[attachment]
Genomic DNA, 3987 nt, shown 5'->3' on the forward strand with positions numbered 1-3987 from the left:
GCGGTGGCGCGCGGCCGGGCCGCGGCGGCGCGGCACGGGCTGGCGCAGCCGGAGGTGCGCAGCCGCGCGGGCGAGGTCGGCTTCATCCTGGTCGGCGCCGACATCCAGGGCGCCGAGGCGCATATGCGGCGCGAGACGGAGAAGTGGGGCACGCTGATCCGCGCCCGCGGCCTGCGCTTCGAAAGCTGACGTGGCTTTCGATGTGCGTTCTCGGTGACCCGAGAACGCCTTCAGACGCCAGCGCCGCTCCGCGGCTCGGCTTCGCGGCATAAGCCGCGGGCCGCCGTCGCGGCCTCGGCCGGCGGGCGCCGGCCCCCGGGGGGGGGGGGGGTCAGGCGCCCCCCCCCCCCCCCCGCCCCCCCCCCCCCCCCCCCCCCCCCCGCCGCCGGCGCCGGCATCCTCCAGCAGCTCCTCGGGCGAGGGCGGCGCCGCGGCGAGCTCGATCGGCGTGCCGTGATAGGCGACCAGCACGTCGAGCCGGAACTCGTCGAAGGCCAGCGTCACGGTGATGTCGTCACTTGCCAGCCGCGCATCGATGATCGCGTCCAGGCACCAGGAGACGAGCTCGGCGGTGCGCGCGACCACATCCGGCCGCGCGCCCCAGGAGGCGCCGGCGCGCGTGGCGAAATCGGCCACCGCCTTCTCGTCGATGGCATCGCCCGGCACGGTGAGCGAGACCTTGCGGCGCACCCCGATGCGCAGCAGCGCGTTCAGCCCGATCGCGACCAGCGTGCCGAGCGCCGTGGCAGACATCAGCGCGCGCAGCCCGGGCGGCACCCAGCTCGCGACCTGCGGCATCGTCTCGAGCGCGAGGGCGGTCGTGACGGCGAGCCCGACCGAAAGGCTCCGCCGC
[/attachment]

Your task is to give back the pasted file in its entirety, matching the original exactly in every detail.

Genomic DNA, 3987 nt, shown 5'->3' on the forward strand with positions numbered 1-3987 from the left:
GCGGTGGCGCGCGGCCGGGCCGCGGCGGCGCGGCACGGGCTGGCGCAGCCGGAGGTGCGCAGCCGCGCGGGCGAGGTCGGCTTCATCCTGGTCGGCGCCGACATCCAGGGCGCCGAGGCGCATATGCGGCGCGAGACGGAGAAGTGGGGCACGCTGATCCGCGCCCGCGGCCTGCGCTTCGAAAGCTGACGTGGCTTTCGATGTGCGTTCTCGGTGACCCGAGAACGCCTTCAGACGCCAGCGCCGCTCCGCGGCTCGGCTTCGCGGCATAAGCCGCGGGCCGCCGTCGCGGCCTCGGCCGGCGGGCGCCGGCCCCCGGGGGGGGGGGGGGTCAGGCGCCCCCCCCCCCCCCCCGCCCCCCCCCCCCCCCCCCCCCCCCCCGCCGCCGGCGCCGGCATCCTCCAGCAGCTCCTCGGGCGAGGGCGGCGCCGCGGCGAGCTCGATCGGCGTGCCGTGATAGGCGACCAGCACGTCGAGCCGGAACTCGTCGAAGGCCAGCGTCACGGTGATGTCGTCACTTGCCAGCCGCGCATCGATGATCGCGTCCAGGCACCAGGAGACGAGCTCGGCGGTGCGCGCGACCACATCCGGCCGCGCGCCCCAGGAGGCGCCGGCGCGCGTGGCGAAATCGGCCACCGCCTTCTCGTCGATGGCATCGCCCGGCACGGTGAGCGAGACCTTGCGGCGCACCCCGATGCGCAGCAGCGCGTTCAGCCCGATCGCGACCAGCGTGCCGAGCGCCGTGGCAGACATCAGCGCGCGCAGCCCGGGCGGCACCCAGCTCGCGACCTGCGGCATCGTCTCGAGCGCGAGGGCGGTCGTGACGGCGAGCCCGACCGAAAGGCTCCGCCGC